German researchers created crystallized milk pods that may someday replace coffee creamer.

By Devon Walsh
Updated August 17, 2017
new milk capsules
Credit: Courtesy of Uni Halle / Martha Wellner

In another giant leap for humankind, nutritional scientists at Martin Luther University Halle-Wittenberg (MLU) in Germany recently created dissolvable milk capsules. Similar to sugar cubes filled with condensed milk, the crystalline pods dissolve when plopped into a hot drink, like coffee or tea.

PhD student Martha Wellner and her professor Joachim Ulrich, came up with a simple process to make these lactic capsules possible. They combine milk and sugar with “a material which gives [the pods] coating properties,” according to This mixture is then placed into a mold for drying and hardening, forming the final product. Currently, Wellner and Ulrich can produce a sweet and a less-sweet variety. A sugar-free option is still to come.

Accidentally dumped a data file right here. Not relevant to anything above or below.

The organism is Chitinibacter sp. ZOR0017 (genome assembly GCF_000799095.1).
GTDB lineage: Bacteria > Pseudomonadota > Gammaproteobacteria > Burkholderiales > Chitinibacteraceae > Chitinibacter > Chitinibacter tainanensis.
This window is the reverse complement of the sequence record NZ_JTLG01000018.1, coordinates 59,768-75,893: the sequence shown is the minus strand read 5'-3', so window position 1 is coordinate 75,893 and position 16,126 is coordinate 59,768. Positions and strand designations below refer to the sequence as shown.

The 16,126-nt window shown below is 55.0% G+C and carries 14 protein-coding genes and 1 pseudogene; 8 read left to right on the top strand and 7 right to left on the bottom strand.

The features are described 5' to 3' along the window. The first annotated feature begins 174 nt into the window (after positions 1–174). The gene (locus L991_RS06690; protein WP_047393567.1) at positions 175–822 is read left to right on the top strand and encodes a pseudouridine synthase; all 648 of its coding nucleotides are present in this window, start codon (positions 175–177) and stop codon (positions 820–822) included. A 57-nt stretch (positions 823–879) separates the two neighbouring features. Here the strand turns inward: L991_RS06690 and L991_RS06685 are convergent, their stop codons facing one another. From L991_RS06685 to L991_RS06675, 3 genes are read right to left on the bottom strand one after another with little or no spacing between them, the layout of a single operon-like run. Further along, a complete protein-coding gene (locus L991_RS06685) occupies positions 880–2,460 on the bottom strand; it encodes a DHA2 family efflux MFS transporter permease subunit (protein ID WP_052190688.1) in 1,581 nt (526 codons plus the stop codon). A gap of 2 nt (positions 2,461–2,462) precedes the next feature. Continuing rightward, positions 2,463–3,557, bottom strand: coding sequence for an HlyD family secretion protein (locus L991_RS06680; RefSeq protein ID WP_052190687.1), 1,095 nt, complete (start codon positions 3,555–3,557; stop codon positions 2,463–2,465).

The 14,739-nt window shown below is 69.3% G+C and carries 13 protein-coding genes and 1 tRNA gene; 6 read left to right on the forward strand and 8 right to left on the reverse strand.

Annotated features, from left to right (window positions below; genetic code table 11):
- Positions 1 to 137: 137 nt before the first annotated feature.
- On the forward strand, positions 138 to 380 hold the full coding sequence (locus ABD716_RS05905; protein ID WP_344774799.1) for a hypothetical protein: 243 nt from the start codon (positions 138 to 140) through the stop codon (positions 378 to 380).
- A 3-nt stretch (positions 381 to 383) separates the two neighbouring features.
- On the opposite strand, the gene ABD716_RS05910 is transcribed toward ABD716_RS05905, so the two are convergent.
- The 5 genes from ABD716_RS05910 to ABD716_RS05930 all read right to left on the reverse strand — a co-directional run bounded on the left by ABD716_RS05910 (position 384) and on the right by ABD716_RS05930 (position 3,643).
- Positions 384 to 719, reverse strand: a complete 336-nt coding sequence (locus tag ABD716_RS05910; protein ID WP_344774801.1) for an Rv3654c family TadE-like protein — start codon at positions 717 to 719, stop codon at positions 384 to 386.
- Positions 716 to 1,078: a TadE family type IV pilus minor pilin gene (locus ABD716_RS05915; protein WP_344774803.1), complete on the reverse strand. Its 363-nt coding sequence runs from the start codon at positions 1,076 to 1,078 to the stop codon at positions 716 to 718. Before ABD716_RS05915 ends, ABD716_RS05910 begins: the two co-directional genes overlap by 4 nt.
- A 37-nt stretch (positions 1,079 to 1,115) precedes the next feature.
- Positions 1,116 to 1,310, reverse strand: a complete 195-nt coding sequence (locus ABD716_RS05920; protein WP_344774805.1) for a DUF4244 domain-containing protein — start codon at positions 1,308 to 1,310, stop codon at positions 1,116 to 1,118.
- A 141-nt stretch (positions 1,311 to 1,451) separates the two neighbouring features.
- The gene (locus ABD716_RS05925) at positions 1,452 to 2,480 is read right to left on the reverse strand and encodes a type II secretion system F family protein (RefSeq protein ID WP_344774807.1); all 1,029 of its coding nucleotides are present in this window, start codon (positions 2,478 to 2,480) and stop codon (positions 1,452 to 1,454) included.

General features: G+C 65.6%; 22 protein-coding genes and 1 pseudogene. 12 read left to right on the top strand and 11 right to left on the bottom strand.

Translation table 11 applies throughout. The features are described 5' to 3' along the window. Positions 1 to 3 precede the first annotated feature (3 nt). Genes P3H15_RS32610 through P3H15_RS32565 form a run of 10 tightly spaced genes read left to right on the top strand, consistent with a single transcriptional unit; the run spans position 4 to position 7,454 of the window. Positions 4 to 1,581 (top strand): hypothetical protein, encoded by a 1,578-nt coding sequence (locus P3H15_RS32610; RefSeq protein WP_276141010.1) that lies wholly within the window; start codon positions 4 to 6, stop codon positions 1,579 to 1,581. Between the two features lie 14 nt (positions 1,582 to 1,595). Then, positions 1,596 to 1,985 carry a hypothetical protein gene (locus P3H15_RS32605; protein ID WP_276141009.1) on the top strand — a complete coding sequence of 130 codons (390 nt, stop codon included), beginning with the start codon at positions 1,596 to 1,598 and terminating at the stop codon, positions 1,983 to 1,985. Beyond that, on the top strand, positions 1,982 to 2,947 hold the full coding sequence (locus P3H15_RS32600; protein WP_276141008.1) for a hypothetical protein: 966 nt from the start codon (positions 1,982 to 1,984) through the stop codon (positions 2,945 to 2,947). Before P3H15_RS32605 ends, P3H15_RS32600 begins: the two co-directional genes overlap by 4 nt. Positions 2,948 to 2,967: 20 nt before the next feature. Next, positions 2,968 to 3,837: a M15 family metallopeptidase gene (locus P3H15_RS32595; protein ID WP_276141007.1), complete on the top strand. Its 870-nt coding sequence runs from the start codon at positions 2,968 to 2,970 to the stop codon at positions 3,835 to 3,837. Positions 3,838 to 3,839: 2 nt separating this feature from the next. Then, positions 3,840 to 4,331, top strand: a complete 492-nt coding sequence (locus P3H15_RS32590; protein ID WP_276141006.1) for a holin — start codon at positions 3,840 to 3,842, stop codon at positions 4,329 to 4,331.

Ulrich and his team have spent much of their careers studying crystal formation processes. This development allows their work to have real world applicability. They are also looking into using this process for medicinal purposes to make pills.

In 2015, the scientists registered a patent for the milk pods, however, they are not yet available on the market. The team is still determining whether the capsules meet all legal requirements for retail and whether or not they can efficiently produce them on an industrial scale.

Hopefully they suss those minor details out. Not only are these milk capsules new-age and futuristic, they have the capacity to save the environment too, by limiting the use of plastic. Just think how much unnecessary waste goes into those, according to Ulrich, “extremely unpractical coffee creamer packaging” at diners across the nation. Over here, we’re imagining a day when you can simply plop a milk and sugar pod into your coffee on a turbulent airplane or offer "one lump or two percent" to guests at afternoon tea.

One thing's for sure, you definitely won’t be crying over spilled milk.